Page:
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Big Bad Voodoo Daddy

About this Artist

BIG BAD VOODOO DADDY’s eighth studio album, How Big Can You Get? A Tribute to Cab Calloway, captures the essence of an American icon in a rowdy celebration of musicianship, mischief, genius, street smarts, and fun. It’s also possibly the timeliest and most welcome album of the year – bringing a much-needed high-voltage jolt of winning, feel-good energy to a country slogging through tough times that may be getting tougher… exactly the way that Calloway’s music did in the Depression-era America of his own youth.

Longtime fans of “America’s favorite little big band” will immediately recognize the album as a milestone in Big Bad Voodoo Daddy’s multi platinum-selling 16-year career. “Making the album was one of our biggest musical moments,” says lead vocalist, guitarist, and songwriter Scotty Morris, who co-founded Big Bad Voodoo Daddy (BBVD) with drummer Kurt Sodergren in southern California. “Delving into Cab’s songs made us all realize how relevant they were to our time, and working on someone else’s music inside out caused a growth and depth in my work as a songwriter, arranger, and producer.” How Big Can You Get is not only an illuminating revival of Cab Calloway’s songbook: the making of the album was also the revelation of a lifetime for the band as a whole, whose ensemble playing, arranging, and interpretive powers were honed to an all-time high by the excellence of Calloway’s songs. Trumpeter Glen “The Kid” Marhevka recalls being captivated by Calloway onstage as a seventh-grader: “I was 11 years old, and I was blown away; he had so much energy and so many great musicians. This album concept seemed a perfect fit for us, because of Cab’s visuals, performances, and intense energy. As soon as we rehearsed and played these songs live, it was musically challenging and refreshing to all of us.”

Since their arrival on the music scene in 1993 in a legendary residency at Los Angeles’ Brown Derby nightclub, Big Bad Voodoo Daddy’s irresistible live show and aggressive, musically perceptive approach has proven them over time to be the singular standout among the numerous bands that launched the Nineties swing revival. The seven-man group forged a massively successful fusion of classic American sounds from jazz, swing, Dixieland, and big-band music, building their own songbook of original dance tunes, and, 16 years later, BBVD is a veteran force that to this day adds new fans by the roomful every time they play.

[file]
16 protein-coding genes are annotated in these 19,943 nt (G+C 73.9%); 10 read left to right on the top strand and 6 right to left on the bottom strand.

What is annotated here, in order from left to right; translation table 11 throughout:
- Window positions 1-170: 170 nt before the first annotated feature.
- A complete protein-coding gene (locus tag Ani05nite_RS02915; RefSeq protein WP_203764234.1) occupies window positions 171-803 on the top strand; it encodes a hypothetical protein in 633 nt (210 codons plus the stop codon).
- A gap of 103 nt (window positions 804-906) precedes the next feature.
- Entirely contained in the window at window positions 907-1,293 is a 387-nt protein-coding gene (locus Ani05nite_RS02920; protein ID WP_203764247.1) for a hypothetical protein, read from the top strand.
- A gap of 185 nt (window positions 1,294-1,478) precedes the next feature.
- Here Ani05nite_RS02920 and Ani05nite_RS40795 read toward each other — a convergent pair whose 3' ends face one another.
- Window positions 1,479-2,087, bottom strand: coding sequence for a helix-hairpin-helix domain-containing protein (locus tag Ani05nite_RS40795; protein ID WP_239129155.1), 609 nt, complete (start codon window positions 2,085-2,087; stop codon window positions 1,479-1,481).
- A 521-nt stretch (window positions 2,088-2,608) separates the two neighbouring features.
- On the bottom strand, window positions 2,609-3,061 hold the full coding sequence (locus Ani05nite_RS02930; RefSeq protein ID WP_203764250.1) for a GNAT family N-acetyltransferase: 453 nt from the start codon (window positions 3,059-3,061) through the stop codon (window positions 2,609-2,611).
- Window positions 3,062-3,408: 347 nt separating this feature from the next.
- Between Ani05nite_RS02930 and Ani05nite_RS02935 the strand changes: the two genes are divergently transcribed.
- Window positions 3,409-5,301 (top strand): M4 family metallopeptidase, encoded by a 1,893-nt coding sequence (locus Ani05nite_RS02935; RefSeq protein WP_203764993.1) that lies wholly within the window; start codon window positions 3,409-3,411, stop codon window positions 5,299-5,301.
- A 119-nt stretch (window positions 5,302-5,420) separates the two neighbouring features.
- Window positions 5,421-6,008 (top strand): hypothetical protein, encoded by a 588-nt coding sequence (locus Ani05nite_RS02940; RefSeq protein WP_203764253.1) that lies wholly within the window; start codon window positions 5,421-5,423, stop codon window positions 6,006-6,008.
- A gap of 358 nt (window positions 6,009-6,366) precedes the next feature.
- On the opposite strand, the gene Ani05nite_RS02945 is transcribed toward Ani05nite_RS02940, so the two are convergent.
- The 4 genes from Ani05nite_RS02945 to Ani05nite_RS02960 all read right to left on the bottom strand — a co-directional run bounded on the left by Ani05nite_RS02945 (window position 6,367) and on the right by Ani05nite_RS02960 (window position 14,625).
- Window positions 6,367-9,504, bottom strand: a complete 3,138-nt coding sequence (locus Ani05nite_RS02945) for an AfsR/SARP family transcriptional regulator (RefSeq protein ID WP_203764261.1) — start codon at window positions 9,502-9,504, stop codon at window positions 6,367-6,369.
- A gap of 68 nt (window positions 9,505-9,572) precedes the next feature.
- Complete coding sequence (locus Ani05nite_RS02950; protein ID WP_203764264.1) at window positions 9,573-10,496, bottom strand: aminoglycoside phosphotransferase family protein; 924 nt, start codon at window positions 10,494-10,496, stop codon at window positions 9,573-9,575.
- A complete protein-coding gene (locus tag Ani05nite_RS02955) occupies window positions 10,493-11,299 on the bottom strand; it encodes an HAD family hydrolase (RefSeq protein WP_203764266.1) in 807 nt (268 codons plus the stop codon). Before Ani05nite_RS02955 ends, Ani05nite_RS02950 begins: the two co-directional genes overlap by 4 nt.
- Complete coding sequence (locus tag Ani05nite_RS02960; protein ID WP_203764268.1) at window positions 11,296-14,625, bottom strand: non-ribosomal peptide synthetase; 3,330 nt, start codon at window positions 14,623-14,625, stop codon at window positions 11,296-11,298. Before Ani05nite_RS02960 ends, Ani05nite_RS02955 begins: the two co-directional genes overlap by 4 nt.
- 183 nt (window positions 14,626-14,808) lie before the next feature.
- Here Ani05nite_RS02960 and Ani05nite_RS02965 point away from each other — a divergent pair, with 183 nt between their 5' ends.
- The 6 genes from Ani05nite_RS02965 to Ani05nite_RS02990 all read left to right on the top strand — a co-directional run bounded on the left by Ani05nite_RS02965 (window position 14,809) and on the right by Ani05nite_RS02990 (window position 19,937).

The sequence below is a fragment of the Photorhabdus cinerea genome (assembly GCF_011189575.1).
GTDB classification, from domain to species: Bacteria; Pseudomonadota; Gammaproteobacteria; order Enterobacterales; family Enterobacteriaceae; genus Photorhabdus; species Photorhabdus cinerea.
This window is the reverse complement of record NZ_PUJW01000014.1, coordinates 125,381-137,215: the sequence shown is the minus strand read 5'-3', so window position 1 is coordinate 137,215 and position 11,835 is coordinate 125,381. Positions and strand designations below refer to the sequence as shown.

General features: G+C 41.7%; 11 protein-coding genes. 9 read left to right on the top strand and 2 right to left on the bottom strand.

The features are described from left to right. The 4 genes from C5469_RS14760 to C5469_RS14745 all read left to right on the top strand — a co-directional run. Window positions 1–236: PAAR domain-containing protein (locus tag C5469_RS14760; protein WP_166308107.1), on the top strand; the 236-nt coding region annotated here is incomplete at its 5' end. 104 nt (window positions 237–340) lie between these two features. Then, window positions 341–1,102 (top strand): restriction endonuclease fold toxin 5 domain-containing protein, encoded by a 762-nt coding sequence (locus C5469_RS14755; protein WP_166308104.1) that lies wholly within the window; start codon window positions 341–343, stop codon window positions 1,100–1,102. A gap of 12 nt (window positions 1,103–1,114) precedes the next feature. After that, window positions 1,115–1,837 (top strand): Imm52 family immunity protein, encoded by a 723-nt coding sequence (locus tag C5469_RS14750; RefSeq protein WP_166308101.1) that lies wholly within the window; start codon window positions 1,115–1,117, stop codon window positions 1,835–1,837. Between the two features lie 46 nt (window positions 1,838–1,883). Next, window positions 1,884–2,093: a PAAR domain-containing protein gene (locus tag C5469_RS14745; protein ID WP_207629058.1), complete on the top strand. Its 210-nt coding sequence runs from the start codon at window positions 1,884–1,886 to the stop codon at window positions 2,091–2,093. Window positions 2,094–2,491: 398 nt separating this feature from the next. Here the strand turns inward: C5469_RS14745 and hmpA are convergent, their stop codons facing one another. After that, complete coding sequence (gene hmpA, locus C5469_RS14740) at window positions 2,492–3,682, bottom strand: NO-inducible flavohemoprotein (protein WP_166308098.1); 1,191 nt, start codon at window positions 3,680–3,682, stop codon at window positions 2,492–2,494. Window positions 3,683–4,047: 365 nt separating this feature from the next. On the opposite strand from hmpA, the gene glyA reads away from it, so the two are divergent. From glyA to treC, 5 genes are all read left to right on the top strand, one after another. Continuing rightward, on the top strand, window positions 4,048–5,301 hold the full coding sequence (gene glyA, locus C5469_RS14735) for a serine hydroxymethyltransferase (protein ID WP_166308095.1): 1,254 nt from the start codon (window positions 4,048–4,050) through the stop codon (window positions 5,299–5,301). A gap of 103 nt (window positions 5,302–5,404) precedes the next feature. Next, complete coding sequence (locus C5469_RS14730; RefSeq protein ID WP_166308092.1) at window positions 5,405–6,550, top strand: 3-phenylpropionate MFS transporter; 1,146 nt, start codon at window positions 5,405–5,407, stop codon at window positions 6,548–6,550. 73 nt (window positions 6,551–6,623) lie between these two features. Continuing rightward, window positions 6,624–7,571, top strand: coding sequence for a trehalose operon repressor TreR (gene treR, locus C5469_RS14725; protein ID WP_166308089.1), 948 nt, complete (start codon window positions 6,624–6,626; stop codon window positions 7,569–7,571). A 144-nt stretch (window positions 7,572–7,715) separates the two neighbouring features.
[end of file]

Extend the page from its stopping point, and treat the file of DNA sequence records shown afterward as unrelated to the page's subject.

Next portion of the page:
BBVD’s originals rocketed the group into its first phase of stardom, when “You & Me and the Bottle Makes Three (Tonight)” and “Go Daddy-O” were featured in the 1996 indie film landmark Swingers. Big Bad Voodoo Daddy, named famously after an autograph by blues legend Albert Collins, sold more than two million copies of the albums Americana Deluxe and This Beautiful Life and received national critical acclaim while the band’s music has appeared in over 60 movies and television shows. With their 2003 New Orleans-inspired album Save My Soul, BBVD began playing in theaters and performing arts centers, selling out shows at the Hollywood Bowl, Walt Disney Concert Hall, Lincoln Center, Chastain Park, and Constitution Hall, just to name a few. They have appeared as special guests with the great symphony and pops orchestras of the nation, including their first symphony show with the U.S. Air Force Orchestra. The band’s career milestones have included appearances in the Super Bowl half-time show, writing theme music for ESPN and network television, and performing for three American presidents. They have appeared numerous times on The Tonight Show with Jay Leno, Late Night with Conan O’Brian, and Live with Regis & Kelly, and wrote, performed, and recorded the current theme song for the Carson Daly show after appearing multiple times as the show’s house band.

The many breakthrough qualities of How Big Can You Get have now brought the band’s horizon into exceptionally clear focus – both on a musical and a group level. “We just turned 16 this month. I couldn’t be more proud that this is the album we’ve made at this moment,” says Morris. “I did think it would last this long,” reflects trumpeter Marhevka, who joined BBVD over 14 years ago, when the band was still a trio. “I had played in many groups, and stopped doing everything else – I put 100% in, and never looked back. People ask: ‘Are you gonna be here in five years?’, and I say: Yeah! Every guy in the band has that feeling about it. The greatest moment is being here right now, doing this. The goals are always the same: getting better at what we do individually, and moving forward in the same direction. We’re still playing, and have something to say.”